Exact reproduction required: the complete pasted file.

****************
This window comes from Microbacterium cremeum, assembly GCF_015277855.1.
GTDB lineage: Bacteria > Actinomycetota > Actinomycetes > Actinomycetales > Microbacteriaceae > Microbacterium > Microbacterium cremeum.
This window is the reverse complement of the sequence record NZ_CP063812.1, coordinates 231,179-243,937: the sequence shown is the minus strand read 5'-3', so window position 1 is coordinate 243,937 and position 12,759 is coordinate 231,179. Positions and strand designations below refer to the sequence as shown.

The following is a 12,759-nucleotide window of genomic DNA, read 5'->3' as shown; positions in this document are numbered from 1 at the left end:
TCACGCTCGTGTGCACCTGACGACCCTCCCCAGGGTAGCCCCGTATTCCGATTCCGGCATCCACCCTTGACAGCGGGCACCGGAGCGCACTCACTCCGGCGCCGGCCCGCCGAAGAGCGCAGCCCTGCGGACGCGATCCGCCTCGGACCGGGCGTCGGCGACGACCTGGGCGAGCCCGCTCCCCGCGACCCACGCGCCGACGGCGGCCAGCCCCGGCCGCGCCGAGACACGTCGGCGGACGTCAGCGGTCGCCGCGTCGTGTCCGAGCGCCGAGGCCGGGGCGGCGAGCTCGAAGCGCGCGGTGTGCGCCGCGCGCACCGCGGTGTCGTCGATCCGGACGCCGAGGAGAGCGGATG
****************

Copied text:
This window comes from Microbacterium cremeum, assembly GCF_015277855.1.
GTDB lineage: Bacteria > Actinomycetota > Actinomycetes > Actinomycetales > Microbacteriaceae > Microbacterium > Microbacterium cremeum.
This window is the reverse complement of the sequence record NZ_CP063812.1, coordinates 231,179-243,937: the sequence shown is the minus strand read 5'-3', so window position 1 is coordinate 243,937 and position 12,759 is coordinate 231,179. Positions and strand designations below refer to the sequence as shown.

The following is a 12,759-nucleotide window of genomic DNA, read 5'->3' as shown; positions in this document are numbered from 1 at the left end:
TCACGCTCGTGTGCACCTGACGACCCTCCCCAGGGTAGCCCCGTATTCCGATTCCGGCATCCACCCTTGACAGCGGGCACCGGAGCGCACTCACTCCGGCGCCGGCCCGCCGAAGAGCGCAGCCCTGCGGACGCGATCCGCCTCGGACCGGGCGTCGGCGACGACCTGGGCGAGCCCGCTCCCCGCGACCCACGCGCCGACGGCGGCCAGCCCCGGCCGCGCCGAGACACGTCGGCGGACGTCAGCGGTCGCCGCGTCGTGTCCGAGCGCCGAGGCCGGGGCGGCGAGCTCGAAGCGCGCGGTGTGCGCCGCGCGCACCGCGGTGTCGTCGATCCGGACGCCGAGGAGAGCGGATG